Sue Robb of 4Children talks to Julie Laughton and Alison Britton from the Department for Education about the role of childminders in delivering the 30 hours free entitlement.
A new survey by the Trades Union Congress (TUC) has found that one in eight workers are skipping meals to make ends meet, as a result of stagnant wages.
Ahead of the TUCs annual conference, the poll also revealed that one in six workers have left the heating off when it was cold to save on energy bills, while almost half of the 3,2000 workers questions are concerned about their ability to meet basic household expenses like food, transport and energy.
The poll, conducted by GQR, adds extra pressure on Prime Minister Theresa May, who pledged in her election manifesto an intention to support the ‘just about managing’ families.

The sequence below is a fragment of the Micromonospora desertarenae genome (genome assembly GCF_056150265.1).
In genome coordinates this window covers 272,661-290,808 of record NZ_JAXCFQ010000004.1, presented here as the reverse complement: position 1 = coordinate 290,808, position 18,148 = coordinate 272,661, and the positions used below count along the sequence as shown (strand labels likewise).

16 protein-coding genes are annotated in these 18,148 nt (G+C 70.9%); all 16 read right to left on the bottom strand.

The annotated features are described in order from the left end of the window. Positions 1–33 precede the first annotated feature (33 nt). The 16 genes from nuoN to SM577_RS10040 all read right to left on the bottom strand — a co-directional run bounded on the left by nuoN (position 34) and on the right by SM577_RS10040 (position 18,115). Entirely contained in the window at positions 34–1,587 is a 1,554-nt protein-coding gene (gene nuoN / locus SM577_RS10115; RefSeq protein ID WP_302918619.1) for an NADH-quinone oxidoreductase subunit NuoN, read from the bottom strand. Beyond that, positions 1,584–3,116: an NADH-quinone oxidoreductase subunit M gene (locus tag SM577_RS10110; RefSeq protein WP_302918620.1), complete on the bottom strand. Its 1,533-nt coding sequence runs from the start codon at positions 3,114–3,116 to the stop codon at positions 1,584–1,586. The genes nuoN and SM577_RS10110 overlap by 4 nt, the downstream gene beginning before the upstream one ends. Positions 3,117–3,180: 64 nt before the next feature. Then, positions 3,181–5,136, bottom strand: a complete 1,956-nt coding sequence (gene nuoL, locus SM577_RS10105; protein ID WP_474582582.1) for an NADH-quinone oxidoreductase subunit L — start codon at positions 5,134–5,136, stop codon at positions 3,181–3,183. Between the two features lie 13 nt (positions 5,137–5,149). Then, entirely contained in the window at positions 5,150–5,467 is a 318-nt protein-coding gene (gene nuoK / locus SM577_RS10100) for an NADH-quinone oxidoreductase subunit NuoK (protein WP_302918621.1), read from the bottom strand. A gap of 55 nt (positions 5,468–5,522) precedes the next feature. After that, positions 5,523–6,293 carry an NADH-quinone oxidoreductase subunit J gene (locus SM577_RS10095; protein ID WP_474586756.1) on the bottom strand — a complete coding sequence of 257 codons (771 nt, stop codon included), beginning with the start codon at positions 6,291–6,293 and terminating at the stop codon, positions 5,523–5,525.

Frances O’Grady, TUC general secretary, said: “When you come home from a long day at work, you shouldn’t have to worry whether you can afford to eat. Having a job should provide you with a decent life, but it’s not even covering the basics for many.
“Ten years on from the crash, working families are on a financial cliff edge. Pay packets are worth less and less, but bills keep rising and personal debt is at crisis levels. The government’s inaction must not last. Ministers can raise wages by scrapping public sector pay restrictions, investing to create great jobs across the country and increasing the minimum wage.”
Sarah Hughes, chief executive of the Centre for Mental Health, looks at mental health in the workplace and how to work towards long-term change